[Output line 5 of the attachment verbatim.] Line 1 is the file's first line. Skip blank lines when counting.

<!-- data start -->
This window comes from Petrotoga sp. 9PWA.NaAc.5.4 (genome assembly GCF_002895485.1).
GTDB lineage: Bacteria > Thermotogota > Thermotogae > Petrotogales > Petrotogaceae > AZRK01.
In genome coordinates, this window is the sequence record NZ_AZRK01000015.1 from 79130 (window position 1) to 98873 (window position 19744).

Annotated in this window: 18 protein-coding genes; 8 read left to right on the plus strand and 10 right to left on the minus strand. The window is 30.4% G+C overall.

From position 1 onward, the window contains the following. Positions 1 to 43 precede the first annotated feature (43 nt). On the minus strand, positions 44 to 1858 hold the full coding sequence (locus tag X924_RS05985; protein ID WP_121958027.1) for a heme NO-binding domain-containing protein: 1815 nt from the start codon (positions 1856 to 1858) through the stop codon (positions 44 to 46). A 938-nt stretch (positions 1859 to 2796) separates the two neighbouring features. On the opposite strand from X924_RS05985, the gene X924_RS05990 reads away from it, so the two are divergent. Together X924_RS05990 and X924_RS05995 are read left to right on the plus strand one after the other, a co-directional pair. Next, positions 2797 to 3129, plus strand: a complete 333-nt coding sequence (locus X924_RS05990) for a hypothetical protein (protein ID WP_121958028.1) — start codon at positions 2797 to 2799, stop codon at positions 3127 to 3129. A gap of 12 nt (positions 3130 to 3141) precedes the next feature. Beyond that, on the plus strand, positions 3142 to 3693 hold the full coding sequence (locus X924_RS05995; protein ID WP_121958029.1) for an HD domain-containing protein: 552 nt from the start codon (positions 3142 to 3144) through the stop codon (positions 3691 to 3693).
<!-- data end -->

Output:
From position 1 onward, the window contains the following. Positions 1 to 43 precede the first annotated feature (43 nt). On the minus strand, positions 44 to 1858 hold the full coding sequence (locus tag X924_RS05985; protein ID WP_121958027.1) for a heme NO-binding domain-containing protein: 1815 nt from the start codon (positions 1856 to 1858) through the stop codon (positions 44 to 46). A 938-nt stretch (positions 1859 to 2796) separates the two neighbouring features. On the opposite strand from X924_RS05985, the gene X924_RS05990 reads away from it, so the two are divergent. Together X924_RS05990 and X924_RS05995 are read left to right on the plus strand one after the other, a co-directional pair. Next, positions 2797 to 3129, plus strand: a complete 333-nt coding sequence (locus X924_RS05990) for a hypothetical protein (protein ID WP_121958028.1) — start codon at positions 2797 to 2799, stop codon at positions 3127 to 3129. A gap of 12 nt (positions 3130 to 3141) precedes the next feature. Beyond that, on the plus strand, positions 3142 to 3693 hold the full coding sequence (locus X924_RS05995; protein ID WP_121958029.1) for an HD domain-containing protein: 552 nt from the start codon (positions 3142 to 3144) through the stop codon (positions 3691 to 3693).